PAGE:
As a sphinx moth caterpillar (Hemeroplanes triptolemus) grows and molts, storing energy from the leaves it consumes, a kaleidoscopic blend of brown and white patches keep it camouflaged amidst the foliage it calls home. The larger the caterpillar grows, however, the harder it becomes to hide. Fortunately for this particular species, its final stage of development offers a new strategy for protection—one intimidating enough to deter even the most ambitious rainforest predator.
At the slightest hint of danger—be it a stooping bird or pouncing lizard—the sphinx moth caterpillar begins its masquerade. Dangling from a twig, it reveals an underside patterned in faux snakeskin and eyespots that appear to glisten. By sucking in air through tiny holes in its surface, the caterpillar inflates its head to create the illusion of a triangular skull swollen with venom glands. If the shape of a deadly snake isn’t enough to startle away a hungry predator, the caterpillar will lunge as if to strike. And despite the larva’s comical lack of any actual weaponry, the strategy appears to be effective. In experiments using artificial caterpillars made out of pastry dough, researchers have found that eyespots and a snake-shaped head can greatly improve a caterpillar’s odds of survival among avian predators, even in regions where tree-dwelling snakes are rare.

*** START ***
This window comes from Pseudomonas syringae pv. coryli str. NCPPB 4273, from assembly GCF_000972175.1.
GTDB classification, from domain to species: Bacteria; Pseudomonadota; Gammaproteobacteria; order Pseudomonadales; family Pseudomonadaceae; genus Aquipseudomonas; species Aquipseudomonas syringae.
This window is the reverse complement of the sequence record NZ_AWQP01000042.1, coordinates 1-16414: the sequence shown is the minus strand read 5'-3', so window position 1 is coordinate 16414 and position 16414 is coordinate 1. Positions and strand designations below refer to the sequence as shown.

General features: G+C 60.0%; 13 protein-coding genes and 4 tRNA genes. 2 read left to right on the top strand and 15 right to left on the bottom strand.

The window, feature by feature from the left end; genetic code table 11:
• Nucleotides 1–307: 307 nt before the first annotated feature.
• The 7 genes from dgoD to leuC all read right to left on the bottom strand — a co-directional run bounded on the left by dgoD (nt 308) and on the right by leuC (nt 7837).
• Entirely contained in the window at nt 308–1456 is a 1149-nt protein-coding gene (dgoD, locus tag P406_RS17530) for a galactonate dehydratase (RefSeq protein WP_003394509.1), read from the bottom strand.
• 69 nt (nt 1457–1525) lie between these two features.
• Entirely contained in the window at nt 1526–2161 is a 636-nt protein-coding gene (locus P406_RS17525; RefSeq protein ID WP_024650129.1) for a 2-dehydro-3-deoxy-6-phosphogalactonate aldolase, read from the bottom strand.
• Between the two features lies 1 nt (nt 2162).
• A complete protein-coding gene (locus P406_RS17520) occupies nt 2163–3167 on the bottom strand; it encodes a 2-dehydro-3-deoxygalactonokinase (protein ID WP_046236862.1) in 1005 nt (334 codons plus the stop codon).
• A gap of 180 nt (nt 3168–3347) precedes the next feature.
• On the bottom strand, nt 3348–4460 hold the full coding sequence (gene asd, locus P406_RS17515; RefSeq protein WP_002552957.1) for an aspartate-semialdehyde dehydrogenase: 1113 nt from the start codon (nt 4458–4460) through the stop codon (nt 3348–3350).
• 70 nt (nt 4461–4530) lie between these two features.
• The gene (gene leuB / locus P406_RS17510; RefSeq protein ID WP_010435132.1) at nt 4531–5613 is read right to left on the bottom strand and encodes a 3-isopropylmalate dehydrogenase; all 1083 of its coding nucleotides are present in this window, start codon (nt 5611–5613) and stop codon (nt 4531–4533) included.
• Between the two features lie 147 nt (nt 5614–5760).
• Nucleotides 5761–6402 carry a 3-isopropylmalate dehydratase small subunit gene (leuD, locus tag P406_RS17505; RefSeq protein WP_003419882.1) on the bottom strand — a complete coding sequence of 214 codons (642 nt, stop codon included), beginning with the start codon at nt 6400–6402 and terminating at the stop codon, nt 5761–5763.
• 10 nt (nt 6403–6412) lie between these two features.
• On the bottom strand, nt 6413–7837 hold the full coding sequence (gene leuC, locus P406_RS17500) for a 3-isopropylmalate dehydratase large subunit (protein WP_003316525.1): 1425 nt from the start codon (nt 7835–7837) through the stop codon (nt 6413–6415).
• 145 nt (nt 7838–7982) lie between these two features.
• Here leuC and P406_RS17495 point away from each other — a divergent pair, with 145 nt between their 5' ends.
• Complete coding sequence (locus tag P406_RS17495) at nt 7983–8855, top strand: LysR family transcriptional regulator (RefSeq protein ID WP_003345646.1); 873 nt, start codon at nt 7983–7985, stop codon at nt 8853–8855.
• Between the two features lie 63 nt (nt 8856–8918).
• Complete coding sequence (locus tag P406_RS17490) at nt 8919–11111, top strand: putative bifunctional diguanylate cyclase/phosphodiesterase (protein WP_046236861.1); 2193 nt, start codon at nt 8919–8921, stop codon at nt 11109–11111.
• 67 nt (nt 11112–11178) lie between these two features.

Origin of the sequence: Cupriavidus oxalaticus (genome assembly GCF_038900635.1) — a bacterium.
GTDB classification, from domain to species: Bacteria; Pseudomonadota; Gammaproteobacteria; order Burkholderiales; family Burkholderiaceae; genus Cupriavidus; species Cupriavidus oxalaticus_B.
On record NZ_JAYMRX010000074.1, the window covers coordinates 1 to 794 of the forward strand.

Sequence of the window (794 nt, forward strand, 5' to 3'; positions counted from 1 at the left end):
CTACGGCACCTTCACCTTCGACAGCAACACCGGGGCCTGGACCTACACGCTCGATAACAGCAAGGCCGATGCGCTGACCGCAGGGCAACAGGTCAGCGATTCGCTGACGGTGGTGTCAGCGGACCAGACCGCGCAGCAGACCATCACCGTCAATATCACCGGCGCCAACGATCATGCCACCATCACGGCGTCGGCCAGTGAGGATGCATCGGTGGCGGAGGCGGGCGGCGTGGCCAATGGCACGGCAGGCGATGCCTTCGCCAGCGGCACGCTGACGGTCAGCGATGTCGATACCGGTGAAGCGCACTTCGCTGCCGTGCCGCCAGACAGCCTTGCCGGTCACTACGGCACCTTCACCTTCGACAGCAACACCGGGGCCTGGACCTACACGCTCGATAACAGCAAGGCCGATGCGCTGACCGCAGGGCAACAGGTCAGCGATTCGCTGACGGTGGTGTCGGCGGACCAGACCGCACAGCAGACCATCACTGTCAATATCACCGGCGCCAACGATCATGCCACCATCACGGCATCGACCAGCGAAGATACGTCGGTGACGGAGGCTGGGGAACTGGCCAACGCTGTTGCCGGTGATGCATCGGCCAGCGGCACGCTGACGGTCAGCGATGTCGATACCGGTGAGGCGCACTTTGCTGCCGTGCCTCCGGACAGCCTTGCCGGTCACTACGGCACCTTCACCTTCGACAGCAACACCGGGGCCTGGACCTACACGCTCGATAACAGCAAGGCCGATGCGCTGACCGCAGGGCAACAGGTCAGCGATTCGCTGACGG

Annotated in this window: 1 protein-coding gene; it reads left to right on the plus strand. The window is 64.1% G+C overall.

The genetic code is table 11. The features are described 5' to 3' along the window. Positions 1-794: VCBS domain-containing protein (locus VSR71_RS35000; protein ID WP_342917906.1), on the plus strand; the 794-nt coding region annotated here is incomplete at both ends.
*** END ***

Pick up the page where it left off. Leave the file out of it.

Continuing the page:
Other caterpillars in the sphinx moth family have evolved similar tactics for surviving the stages of development when they are most vulnerable to predators. Nessus sphinx moths (Amphion floridensis), for example, emit an alarming shriek by forcing air through modified mouth parts whenever they’re disturbed, and many larvae will vomit toxic foregut contents onto pesky parasites. These evolutionary strategies have helped to ensure that caterpillars will survive and eventually emerge as fluffy moths ready to mate, pass their adaptations along to the next generation, and of course pollinate flowers, helping to secure not only their own species’ survival but that of countless plants as well.
Amarakaeri Communal Reserve, Peru
Mark Bowler is a lecturer in wildlife, ecology, and conservation science at the University of Suffolk, and a research associate at San Diego Zoo Global. He studies patterns of wildlife distribution and the effects of human activity on those patterns. He is also involved in science communication and community conservation projects in Peru.You can find him on Twitter @marktbowler